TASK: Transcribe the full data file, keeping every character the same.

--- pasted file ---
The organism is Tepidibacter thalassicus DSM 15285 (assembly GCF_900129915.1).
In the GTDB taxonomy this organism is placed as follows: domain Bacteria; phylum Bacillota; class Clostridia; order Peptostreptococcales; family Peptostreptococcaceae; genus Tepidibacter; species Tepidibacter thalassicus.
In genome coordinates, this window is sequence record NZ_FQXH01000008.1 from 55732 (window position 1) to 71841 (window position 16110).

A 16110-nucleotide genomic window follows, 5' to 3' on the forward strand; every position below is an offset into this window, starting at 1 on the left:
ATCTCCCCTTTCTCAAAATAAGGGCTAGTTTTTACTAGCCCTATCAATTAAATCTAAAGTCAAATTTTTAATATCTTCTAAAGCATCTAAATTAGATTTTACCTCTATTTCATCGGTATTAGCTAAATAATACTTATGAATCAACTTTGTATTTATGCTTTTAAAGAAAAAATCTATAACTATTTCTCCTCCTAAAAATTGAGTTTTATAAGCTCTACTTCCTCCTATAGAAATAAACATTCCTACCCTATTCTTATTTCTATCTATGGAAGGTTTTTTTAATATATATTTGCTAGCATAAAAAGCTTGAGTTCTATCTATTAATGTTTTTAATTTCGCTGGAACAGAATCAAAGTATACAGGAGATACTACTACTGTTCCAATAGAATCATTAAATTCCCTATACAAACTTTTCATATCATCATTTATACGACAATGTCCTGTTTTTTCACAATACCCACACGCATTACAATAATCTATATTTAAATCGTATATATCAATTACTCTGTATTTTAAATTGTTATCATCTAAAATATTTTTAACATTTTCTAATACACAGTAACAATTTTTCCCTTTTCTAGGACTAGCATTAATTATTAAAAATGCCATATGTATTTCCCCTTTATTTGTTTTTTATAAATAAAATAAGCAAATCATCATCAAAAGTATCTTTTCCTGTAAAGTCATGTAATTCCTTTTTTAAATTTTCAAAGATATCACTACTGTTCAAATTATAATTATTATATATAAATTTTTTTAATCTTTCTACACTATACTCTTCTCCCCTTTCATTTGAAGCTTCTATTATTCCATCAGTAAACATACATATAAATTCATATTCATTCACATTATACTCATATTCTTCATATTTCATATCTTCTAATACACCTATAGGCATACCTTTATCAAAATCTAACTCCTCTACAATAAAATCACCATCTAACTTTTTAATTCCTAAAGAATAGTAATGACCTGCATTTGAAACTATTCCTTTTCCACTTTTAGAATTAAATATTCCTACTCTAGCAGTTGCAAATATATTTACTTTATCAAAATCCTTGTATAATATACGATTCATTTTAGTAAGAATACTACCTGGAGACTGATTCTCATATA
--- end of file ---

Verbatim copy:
The organism is Tepidibacter thalassicus DSM 15285 (assembly GCF_900129915.1).
In the GTDB taxonomy this organism is placed as follows: domain Bacteria; phylum Bacillota; class Clostridia; order Peptostreptococcales; family Peptostreptococcaceae; genus Tepidibacter; species Tepidibacter thalassicus.
In genome coordinates, this window is sequence record NZ_FQXH01000008.1 from 55732 (window position 1) to 71841 (window position 16110).

A 16110-nucleotide genomic window follows, 5' to 3' on the forward strand; every position below is an offset into this window, starting at 1 on the left:
ATCTCCCCTTTCTCAAAATAAGGGCTAGTTTTTACTAGCCCTATCAATTAAATCTAAAGTCAAATTTTTAATATCTTCTAAAGCATCTAAATTAGATTTTACCTCTATTTCATCGGTATTAGCTAAATAATACTTATGAATCAACTTTGTATTTATGCTTTTAAAGAAAAAATCTATAACTATTTCTCCTCCTAAAAATTGAGTTTTATAAGCTCTACTTCCTCCTATAGAAATAAACATTCCTACCCTATTCTTATTTCTATCTATGGAAGGTTTTTTTAATATATATTTGCTAGCATAAAAAGCTTGAGTTCTATCTATTAATGTTTTTAATTTCGCTGGAACAGAATCAAAGTATACAGGAGATACTACTACTGTTCCAATAGAATCATTAAATTCCCTATACAAACTTTTCATATCATCATTTATACGACAATGTCCTGTTTTTTCACAATACCCACACGCATTACAATAATCTATATTTAAATCGTATATATCAATTACTCTGTATTTTAAATTGTTATCATCTAAAATATTTTTAACATTTTCTAATACACAGTAACAATTTTTCCCTTTTCTAGGACTAGCATTAATTATTAAAAATGCCATATGTATTTCCCCTTTATTTGTTTTTTATAAATAAAATAAGCAAATCATCATCAAAAGTATCTTTTCCTGTAAAGTCATGTAATTCCTTTTTTAAATTTTCAAAGATATCACTACTGTTCAAATTATAATTATTATATATAAATTTTTTTAATCTTTCTACACTATACTCTTCTCCCCTTTCATTTGAAGCTTCTATTATTCCATCAGTAAACATACATATAAATTCATATTCATTCACATTATACTCATATTCTTCATATTTCATATCTTCTAATACACCTATAGGCATACCTTTATCAAAATCTAACTCCTCTACAATAAAATCACCATCTAACTTTTTAATTCCTAAAGAATAGTAATGACCTGCATTTGAAACTATTCCTTTTCCACTTTTAGAATTAAATATTCCTACTCTAGCAGTTGCAAATATATTTACTTTATCAAAATCCTTGTATAATATACGATTCATTTTAGTAAGAATACTACCTGGAGACTGATTCTCATATA